Some new faces of membrane microdomains: A complex confocal fluorescence, differential polarization, and FCS imaging study on live immune cells

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Abstract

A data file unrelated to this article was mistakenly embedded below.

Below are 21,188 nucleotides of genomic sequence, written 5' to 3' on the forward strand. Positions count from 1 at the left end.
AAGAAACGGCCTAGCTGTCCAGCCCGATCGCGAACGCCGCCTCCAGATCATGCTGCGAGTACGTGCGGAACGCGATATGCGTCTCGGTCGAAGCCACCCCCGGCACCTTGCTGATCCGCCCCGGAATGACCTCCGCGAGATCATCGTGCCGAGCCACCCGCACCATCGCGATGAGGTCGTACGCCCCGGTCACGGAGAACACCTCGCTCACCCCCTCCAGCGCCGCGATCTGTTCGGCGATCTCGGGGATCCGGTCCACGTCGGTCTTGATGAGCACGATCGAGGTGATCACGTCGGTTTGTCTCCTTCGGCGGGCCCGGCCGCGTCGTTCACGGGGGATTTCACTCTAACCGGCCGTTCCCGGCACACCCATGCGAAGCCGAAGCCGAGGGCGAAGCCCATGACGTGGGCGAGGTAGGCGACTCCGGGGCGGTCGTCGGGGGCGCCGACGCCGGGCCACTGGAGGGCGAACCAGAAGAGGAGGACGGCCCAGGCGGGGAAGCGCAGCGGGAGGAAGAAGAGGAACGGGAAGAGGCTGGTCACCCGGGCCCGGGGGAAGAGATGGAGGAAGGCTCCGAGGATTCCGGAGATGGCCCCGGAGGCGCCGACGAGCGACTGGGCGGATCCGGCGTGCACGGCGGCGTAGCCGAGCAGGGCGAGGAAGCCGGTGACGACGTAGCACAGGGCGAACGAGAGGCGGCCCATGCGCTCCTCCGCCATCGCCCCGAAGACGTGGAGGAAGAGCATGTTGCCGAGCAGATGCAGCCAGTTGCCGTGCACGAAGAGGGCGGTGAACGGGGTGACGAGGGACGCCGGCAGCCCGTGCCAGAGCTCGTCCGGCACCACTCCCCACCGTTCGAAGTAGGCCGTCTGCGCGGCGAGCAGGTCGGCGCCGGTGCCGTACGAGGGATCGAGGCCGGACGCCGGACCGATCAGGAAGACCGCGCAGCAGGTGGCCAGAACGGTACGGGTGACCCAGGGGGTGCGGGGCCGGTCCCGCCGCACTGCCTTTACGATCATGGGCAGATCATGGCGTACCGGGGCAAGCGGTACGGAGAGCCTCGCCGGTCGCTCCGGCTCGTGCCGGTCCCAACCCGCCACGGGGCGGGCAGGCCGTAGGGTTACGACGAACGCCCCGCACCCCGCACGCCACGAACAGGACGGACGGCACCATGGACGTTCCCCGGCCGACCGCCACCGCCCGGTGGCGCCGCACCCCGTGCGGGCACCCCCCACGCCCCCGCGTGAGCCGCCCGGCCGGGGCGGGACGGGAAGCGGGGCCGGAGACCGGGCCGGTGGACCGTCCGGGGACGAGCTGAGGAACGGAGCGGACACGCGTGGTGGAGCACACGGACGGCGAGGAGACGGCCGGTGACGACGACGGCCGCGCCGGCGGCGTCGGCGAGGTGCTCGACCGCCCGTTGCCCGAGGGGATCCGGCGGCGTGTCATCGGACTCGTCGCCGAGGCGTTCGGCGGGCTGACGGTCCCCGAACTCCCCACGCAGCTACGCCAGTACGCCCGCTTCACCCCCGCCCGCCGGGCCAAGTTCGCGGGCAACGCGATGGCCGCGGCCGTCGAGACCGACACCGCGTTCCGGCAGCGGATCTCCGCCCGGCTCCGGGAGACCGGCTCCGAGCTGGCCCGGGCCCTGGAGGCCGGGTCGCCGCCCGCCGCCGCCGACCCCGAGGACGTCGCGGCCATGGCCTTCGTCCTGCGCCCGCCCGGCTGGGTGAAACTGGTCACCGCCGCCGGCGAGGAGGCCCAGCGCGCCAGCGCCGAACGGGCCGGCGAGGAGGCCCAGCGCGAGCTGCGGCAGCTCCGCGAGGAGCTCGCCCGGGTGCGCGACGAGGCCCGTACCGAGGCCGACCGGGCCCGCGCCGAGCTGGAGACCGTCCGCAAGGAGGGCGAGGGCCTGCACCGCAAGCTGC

Lipid rafts are cholesterol- and glycosphingolipid-rich plasma membrane microdomains, which control signal transduction, cellular contacts, pathogen recognition, and internalization processes. Their stability/lifetime, heterogeneity remained still controversial, mostly due to the high diversity of raft markers and cellular models. The correspondence of the rafts of living cells to liquid ordered (Lo) domains of model membranes and the effect of modulating rafts on the structural dynamics of their bulk membrane environment are also yet unresolved questions. Spatial overlap of various lipid and protein raft markers on live cells was studied by confocal laser scanning microscopy, while fluorescence polarization of DiIC18(3) and Bodipy-phosphatidylcholine was imaged with differential polarization CLSM (DP-CLSM). Mobility of the diI probe under different conditions was assessed by fluorescence correlation spectroscopic (FCS). GM1 gangliosides highly colocalized with GPI-linked protein markers of rafts and a new anti-cholesterol antibody (AC8) in various immune cells. On the same cells, albeit not fully excluded from rafts, diI colocalized much less with raft markers of both lipid and protein nature, suggesting the Lo membrane regions are not equivalents to lipid rafts. The DP-CLSM technique was capable of imaging probe orientation and heterogeneity of polarization in the plasma membrane of live cells, reflecting differences in lipid order/packing. This property—in accordance with diI mobility assessed by FCS—was sensitive to modulation of rafts either through their lipids or proteins. Our complex imaging analysis demonstrated that two lipid probes—GM1 and a new anti-cholesterol antibody—equivocally label the membrane rafts on a variety of cell types, while some raft-associated proteins (MHC-II, CD48, CD59, or CD90) do not colocalize with each other. This indicates the compositional heterogeneity of rafts. Usefulness of the DP-CLSM technique in imaging immune cell surface, in terms of lipid order/packing heterogeneities, was also shown together with its sensitivity to monitor biological modulation of lipid rafts. © 2007 International Society for Analytical Cytology

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